We all seem to have them. Laptops, mobiles, televisions, and other electronic devices. But, did you know that looking at screens late at night can have a negative effect on the health of your eyes? This is because of blue light, something that a large amount of us are not always informed about.
Feel Good Contact Lenses are dedicated to eye care and, as such, have researched and compiled all the knowledge you should bear in mind when it comes to protecting your eyes.
What is Blue Light?
Without getting too technical, blue light rays are essentially rays of light with a very short wavelength (the shorter the wave, the more energy it has, and the harder it is to look at directly). As you can see from the picture above, blue light is just below UVA light and is one of the strongest visible colours of light.
The Negative Effects of Blue Light
A number of long-term eye-related problems have been linked to over-exposure to blue light, and include macular degeneration amongst others. However, research has notably established a direct correlation between exposure to the light and sleep-related problems. Smartphones and other digital devices are well-known emitters of blue light, and using them right before heading to bed can actually be the main reason that a lot of people struggle to get to sleep.
How Can I Reduce My Exposure to it?
With most of us working in environments where computers are as necessary as oxygen, it can be quite difficult to limit your exposure to blue light. However, the fact is that blue light is everywhere, and that we should be managing when we look at it rather than how we look at it.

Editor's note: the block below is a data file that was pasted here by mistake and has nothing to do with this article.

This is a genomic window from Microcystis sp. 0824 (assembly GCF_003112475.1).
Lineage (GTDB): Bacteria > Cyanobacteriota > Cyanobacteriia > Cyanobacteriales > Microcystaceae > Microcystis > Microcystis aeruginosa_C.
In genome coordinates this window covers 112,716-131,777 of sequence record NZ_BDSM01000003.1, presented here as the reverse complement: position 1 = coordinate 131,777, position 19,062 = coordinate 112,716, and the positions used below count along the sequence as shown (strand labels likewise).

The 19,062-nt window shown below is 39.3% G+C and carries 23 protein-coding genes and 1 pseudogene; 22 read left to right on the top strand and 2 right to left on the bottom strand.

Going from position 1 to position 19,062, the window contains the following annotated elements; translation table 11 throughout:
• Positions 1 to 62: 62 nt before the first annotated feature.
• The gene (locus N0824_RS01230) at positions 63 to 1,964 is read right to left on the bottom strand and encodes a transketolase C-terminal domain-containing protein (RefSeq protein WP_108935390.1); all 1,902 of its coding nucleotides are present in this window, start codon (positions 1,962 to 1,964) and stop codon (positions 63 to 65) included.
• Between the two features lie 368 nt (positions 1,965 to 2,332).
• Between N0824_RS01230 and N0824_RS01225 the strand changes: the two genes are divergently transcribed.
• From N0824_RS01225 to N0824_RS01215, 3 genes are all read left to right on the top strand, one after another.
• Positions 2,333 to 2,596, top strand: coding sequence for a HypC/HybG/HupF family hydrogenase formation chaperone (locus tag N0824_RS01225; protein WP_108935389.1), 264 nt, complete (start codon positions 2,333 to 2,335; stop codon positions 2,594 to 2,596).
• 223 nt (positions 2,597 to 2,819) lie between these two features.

Try adding a dim red light bulb to your bedside lamp, or better yet, don’t look at your phone or laptop for a few hours before going to sleep! Well, we know you might not be so keen on that second idea, so we want you to know that there are a number of mobile apps you can download that alter the light from your phone from blue to red in the later hours of the day. This makes it much easier to adjust your eyes to dimmer light before you head to bed.
It is also worth noting that blue light that comes from the sun is actually of benefit to you (in the right doses), so make sure to spend some of your day outside and not hiding away with your eyes glued to the screen!
We hope that we’ve alerted you to the difficulties that exposure can cause, and that we’ve been able to provide a few tips to help you limit the effect that blue light has on you, and on your sleep pattern.